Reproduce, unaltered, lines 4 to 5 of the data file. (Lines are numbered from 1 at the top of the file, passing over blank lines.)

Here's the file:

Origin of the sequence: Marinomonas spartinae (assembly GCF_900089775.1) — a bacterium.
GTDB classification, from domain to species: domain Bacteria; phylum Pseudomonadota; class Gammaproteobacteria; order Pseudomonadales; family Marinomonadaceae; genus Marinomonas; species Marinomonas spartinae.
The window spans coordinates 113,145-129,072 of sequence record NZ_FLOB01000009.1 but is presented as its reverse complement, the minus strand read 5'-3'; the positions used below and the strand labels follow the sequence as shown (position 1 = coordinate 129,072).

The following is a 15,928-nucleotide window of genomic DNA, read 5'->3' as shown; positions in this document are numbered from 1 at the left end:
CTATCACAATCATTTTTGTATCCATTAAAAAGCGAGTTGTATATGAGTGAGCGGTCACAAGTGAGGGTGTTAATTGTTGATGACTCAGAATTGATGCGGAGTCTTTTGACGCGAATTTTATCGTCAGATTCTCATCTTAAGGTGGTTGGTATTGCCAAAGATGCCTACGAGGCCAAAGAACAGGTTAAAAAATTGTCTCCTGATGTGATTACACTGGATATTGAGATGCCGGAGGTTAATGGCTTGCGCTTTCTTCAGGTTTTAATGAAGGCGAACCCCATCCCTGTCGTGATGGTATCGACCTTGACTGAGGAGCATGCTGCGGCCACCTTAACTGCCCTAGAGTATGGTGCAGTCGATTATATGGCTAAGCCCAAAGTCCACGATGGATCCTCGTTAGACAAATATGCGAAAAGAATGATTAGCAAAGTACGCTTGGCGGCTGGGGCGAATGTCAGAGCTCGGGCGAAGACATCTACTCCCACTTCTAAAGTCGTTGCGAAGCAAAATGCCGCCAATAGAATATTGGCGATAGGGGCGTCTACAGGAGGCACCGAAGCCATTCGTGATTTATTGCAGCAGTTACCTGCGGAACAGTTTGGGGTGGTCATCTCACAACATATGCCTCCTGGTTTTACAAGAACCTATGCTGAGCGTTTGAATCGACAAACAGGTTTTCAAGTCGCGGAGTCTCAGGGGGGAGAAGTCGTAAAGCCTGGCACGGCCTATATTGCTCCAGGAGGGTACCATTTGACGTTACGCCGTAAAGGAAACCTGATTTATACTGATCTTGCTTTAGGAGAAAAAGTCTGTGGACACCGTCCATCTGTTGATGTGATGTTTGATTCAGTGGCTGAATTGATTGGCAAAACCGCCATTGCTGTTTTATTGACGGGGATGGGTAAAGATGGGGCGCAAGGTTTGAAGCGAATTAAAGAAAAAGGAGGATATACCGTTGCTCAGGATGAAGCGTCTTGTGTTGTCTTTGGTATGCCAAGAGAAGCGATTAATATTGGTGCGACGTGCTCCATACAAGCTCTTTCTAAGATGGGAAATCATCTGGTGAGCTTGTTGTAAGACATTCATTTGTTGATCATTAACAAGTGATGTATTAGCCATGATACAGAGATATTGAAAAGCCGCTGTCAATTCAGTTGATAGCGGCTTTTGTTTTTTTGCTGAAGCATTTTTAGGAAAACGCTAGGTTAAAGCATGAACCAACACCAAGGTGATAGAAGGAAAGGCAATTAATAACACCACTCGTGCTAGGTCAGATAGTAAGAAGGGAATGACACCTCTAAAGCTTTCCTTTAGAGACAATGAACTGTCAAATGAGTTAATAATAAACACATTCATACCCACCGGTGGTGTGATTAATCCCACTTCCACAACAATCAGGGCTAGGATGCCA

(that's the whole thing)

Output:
The following is a 15,928-nucleotide window of genomic DNA, read 5'->3' as shown; positions in this document are numbered from 1 at the left end:
CTATCACAATCATTTTTGTATCCATTAAAAAGCGAGTTGTATATGAGTGAGCGGTCACAAGTGAGGGTGTTAATTGTTGATGACTCAGAATTGATGCGGAGTCTTTTGACGCGAATTTTATCGTCAGATTCTCATCTTAAGGTGGTTGGTATTGCCAAAGATGCCTACGAGGCCAAAGAACAGGTTAAAAAATTGTCTCCTGATGTGATTACACTGGATATTGAGATGCCGGAGGTTAATGGCTTGCGCTTTCTTCAGGTTTTAATGAAGGCGAACCCCATCCCTGTCGTGATGGTATCGACCTTGACTGAGGAGCATGCTGCGGCCACCTTAACTGCCCTAGAGTATGGTGCAGTCGATTATATGGCTAAGCCCAAAGTCCACGATGGATCCTCGTTAGACAAATATGCGAAAAGAATGATTAGCAAAGTACGCTTGGCGGCTGGGGCGAATGTCAGAGCTCGGGCGAAGACATCTACTCCCACTTCTAAAGTCGTTGCGAAGCAAAATGCCGCCAATAGAATATTGGCGATAGGGGCGTCTACAGGAGGCACCGAAGCCATTCGTGATTTATTGCAGCAGTTACCTGCGGAACAGTTTGGGGTGGTCATCTCACAACATATGCCTCCTGGTTTTACAAGAACCTATGCTGAGCGTTTGAATCGACAAACAGGTTTTCAAGTCGCGGAGTCTCAGGGGGGAGAAGTCGTAAAGCCTGGCACGGCCTATATTGCTCCAGGAGGGTACCATTTGACGTTACGCCGTAAAGGAAACCTGATTTATACTGATCTTGCTTTAGGAGAAAAAGTCTGTGGACACCGTCCATCTGTTGATGTGATGTTTGATTCAGTGGCTGAATTGATTGGCAAAACCGCCATTGCTGTTTTATTGACGGGGATGGGTAAAGATGGGGCGCAAGGTTTGAAGCGAATTAAAGAAAAAGGAGGATATACCGTTGCTCAGGATGAAGCGTCTTGTGTTGTCTTTGGTATGCCAAGAGAAGCGATTAATATTGGTGCGACGTGCTCCATACAAGCTCTTTCTAAGATGGGAAATCATCTGGTGAGCTTGTTGTAAGACATTCATTTGTTGATCATTAACAAGTGATGTATTAGCCATGATACAGAGATATTGAAAAGCCGCTGTCAATTCAGTTGATAGCGGCTTTTGTTTTTTTGCTGAAGCATTTTTAGGAAAACGCTAGGTTAAAGCATGAACCAACACCAAGGTGATAGAAGGAAAGGCAATTAATAACACCACTCGTGCTAGGTCAGATAGTAAGAAGGGAATGACACCTCTAAAGCTTTCCTTTAGAGACAATGAACTGTCAAATGAGTTAATAATAAACACATTCATACCCACCGGTGGTGTGATTAATCCCACTTCCACAACAATCAGGGCTAGGATGCCA